If there’s any cinematographer whose work deserves the red carpet treatment on DVD, it’s John Alton.
Alton was a master. He worked fast — coming to the set fully prepared and not using a lot of lights. And while “painting with light” was his thing, evidently diplomacy was not. He was fired a lot, until he finally got fed up with the whole business and vanished. Along the way, he went from pictures like An American In Paris (1951), his first color film — and the one that earned him an Oscar, to film noir with Anthony Mann (T-Men, Border Incident, etc.) to cowboy pictures at Republic (Wyoming).
In 1954, Alton found himself at RKO, working with director Allan Dwan on a series of medium-budget films produced by Benedict Bogeaus. These pictures gave Dwan a level of authority (or maybe he simply took charge of things) he hadn’t enjoyed since the silent days. However it came about, he really made the most of it.
Allan Dwan: “John Alton was a fine cameraman and we hit it off well. He was good for us because he’s wonderful with lights — very economical.”
From 1954 to 1956, Dwan and Alton made seven pictures together, all produced by Bogeaus for RKO.
Dwan: “Never over around $800-850,000. About three weeks shooting each — 15 days. That was the design. They were token pictures to keep the studio alive — Hughes wasn’t interested in a big splurge. And none of our pictures warranted a big budget — they all went out and got their money back plus a profit.”
The next to last of these “token pictures,” and the third Western of the bunch, was Tennessee’s Partner (1955) — in Superscope with prints by Technicolor. (Dwan would later list it as his favorite of the films he made for Bogeaus and RKO.)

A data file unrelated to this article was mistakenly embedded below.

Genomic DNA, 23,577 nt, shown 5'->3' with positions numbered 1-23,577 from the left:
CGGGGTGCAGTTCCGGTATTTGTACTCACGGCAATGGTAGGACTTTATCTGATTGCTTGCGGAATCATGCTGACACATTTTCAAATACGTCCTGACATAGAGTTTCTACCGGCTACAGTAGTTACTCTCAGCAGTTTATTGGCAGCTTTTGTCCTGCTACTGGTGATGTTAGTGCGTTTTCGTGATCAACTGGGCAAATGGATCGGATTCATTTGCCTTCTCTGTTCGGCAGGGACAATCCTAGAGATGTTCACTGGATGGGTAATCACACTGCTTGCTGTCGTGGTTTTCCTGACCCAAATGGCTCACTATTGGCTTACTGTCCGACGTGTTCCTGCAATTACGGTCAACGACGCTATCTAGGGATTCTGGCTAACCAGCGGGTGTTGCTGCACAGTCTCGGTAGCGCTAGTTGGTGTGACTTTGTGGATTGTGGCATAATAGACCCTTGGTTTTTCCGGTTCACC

John Payne is Tennessee, a gambler who’s set up shop in Rhonda Fleming’s saloon — the Marriage Market in Sandy Bar. Ronald Reagan is Cowpoke, who saves Tennessee’s life. Tennessee later proves that Cowpoke’s fiancé, Colleen Gray, is a gold-digger (named, appropriately, Goldie). Speaking of gold, there’s a subplot involving Grubstake McNiven (Chubby Johnson) striking it rich.
Dwan: “…this was a good, honest story, and I liked Bret Harte… I believe the original story was more tragic than ours, but it was very definitely more downbeat. And it was a short story, so we had to stretch it out some way or other.”
To stretch it, they seemed to have played up the humor and action. Dwan’s breezy direction and John Alton’s luscious cinematography make this a real piece of eye candy — aided by the art direction of Van Nest Polglase (Citizen Kane). The way the camera glides through Rhonda Fleming’s gambling hall is worth the price of admission. Then there’s its Technicolor tour of the Iverson Ranch in the last two reels. It’s a gorgeous, yet completely unpretentious, story of friendship and double-crosses.
Tennessee’s Partner has been available on DVD, in a nice full-frame transfer, from VCI for years. Superscope extracted a 2:1 anamorphic image from a full-frame negative — which is what the new edition, again from VCI, replicates. (The lack of a Superscope logo in the credits indicates that full-frame source material was used.) As far as color and sharpness go, this is comparable to their first release. But with the new attention to the framing, Alton’s camerawork is even more impressive. He’s quoted somewhere as saying “It’s not what you light — it’s what you don’t light.” And the 2:1 image, especially in the gambling scenes, really highlights the way he used darkness.
VCI gives us original trailers to Tennessee’s Partner and the other Dwan/Alton/Bogeaus titles they have available. Seen together, they really had me wanting to put together a marathon some weekend.
With a new edition of any film, in any format, there’s always the question of value. Is this worth reaching into my wallet for, again? In my case, certainly, as I’ve been dying to see how Tennessee’s Partner looked in Superscope. For those who own the full-frame version, it’s a matter of personal taste. For the rest, it’s a good picture — a significant 50s Western — and this is by far the best it’s ever been presented on video. Get it here.
[The Allan Dwan quotes come from Allan Dwan: The Last Pioneer by Peter Bogdanovich, one of my favorite film books.]
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